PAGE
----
Pitchfork: You played four concerts in December. Did you find gathering in front of a crowd different after the pandemic?
Julia Jacklin: It was incredibly intense actually, it took me about a week to recover. I think there was this expectation that once the shows came back we would all get up and say, “Yeah, that’s amazing, I missed that, hallelujah!” But of course, it’s not going to be like that. In Sydney at least, the shows they’ve been able to put on are reduced in capacity and seating, and there are new rules to keep everyone safe. There was no community transmission at the time, but you have a crowd of people who are not used to going out and a group of musicians who are not used to playing. Was it just so many feelings in the room, that I didn’t feel much at all? The best part was being able to look left and see a friend at a microphone and be like, Ah, it’s a beautiful sight.
Has your perception of touring changed over the years?
When I first started I hated touring because I didn’t know what I was doing. Now I have a strict “no cockheads” policy in my crew, and I finally have the strength to call it. At first, I was more concerned with trying to make everyone happy, and becoming very … well, basically like a doormat. “Oh, do you want to be horrible to me?” It’s okay, because I probably deserve it. You’re thrown into touring life with no education – just thrown in the pit and it’s like, Learn on the road, woman. And then suddenly you are on the road for months and months with a group of men, working in such a foreign environment.
I don’t want to brag here, and I don’t know if it’s even something to do, but: I have repeated this story several times, and I feel sick every time. I hate to repeat any joke. It’s probably the pressure I put on myself the most. It’s not even about performing the songs – it’s the spontaneous joke I’m meddling about. I have the impression that a show lives and dies depending on whether I succeeded or not. But it also keeps it fresh for me. If I took the stage every night with repeated jokes leading up to every song I’d be like, What am I, a cabaret artist?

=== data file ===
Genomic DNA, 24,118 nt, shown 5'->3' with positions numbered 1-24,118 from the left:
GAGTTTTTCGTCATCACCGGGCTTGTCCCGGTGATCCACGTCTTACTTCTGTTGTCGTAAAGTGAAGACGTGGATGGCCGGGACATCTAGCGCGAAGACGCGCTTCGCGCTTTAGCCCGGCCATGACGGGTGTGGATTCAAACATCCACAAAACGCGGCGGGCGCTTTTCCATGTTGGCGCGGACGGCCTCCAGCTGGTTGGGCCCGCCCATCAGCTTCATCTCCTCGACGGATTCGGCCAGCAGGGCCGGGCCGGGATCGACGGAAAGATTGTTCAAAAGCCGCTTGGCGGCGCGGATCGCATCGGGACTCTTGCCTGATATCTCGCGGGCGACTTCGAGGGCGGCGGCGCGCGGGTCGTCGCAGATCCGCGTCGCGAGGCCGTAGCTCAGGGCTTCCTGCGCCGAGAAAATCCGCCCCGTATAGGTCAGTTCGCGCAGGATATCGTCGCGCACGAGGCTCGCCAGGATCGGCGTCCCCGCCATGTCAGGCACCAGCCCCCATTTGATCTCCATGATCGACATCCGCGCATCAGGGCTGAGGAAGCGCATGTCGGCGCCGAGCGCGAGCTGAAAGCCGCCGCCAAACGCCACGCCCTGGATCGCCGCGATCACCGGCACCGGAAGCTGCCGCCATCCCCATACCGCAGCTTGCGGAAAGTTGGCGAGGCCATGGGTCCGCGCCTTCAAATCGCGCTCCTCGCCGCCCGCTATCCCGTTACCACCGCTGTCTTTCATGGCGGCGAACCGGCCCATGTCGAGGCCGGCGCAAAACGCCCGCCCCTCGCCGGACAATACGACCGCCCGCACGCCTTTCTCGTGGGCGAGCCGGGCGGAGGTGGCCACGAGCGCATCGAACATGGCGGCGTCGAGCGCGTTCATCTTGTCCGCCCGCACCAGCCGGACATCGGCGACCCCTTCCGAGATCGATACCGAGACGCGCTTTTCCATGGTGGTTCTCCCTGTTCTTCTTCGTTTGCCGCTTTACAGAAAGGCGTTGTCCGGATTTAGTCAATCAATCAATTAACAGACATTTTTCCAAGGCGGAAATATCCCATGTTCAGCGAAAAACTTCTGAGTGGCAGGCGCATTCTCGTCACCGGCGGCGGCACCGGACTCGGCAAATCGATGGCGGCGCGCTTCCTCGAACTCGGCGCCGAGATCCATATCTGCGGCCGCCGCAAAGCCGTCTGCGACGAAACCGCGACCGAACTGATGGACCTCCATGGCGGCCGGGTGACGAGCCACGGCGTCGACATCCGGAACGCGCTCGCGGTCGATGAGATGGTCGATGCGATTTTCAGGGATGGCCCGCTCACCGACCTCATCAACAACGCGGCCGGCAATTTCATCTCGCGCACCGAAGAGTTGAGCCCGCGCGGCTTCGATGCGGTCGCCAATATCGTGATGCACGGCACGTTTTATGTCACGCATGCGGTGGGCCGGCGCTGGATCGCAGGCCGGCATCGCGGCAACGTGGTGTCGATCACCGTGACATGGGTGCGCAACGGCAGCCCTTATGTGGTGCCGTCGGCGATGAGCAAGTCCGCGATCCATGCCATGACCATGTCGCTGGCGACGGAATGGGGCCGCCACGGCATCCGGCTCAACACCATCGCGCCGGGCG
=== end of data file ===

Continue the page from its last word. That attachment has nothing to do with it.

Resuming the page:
Besides the spontaneity factor, do you think jokes complement your set in some way?
Well you have to balance it out. I know my music has heavy aspects so you don’t want to be just kidding. You also need to somehow lighten up the heaviness, as you don’t want the whole show to be like, “This set is about deep heartbreak and sadness” and never give the audience a break. Basically don’t take yourself too seriously, but neither do do not take yourself seriously.
How did you end up performing in a duet “Don’t Know How to Keep Loving You” with Lana Del Rey at one of her shows in 2019?
It’s a funny story. I was in Nashville on a break between tours and went to this fundraiser for Planned Parenthood [where singer-songwriter Maggie Rogers was DJing]. I got really drunk and danced with Maggie on “Don’t Know How to Keep Loving You” which was weird but really fun. Anyway, I was in an Uber on the way home and checked my Instagram DMs – and got a message from the fucking Lana Del Rey. I was like, “What is my life like right now?” Plus, it’s probably a Lana Del Rey fan page fucking with me. She wrote: “My brother and I listen to your music, and it would be great if you could come to Denver and sing a duet with me.” I was like, “Answer now or it will go away.” So I said, “I’m really drunk right now, but yeah, yeah.” And then I woke up the next morning with a great hangover like, “Something amazing happened last night. What was that? ”And then I rechecked my Instagram and thought,“ Holy shit. ”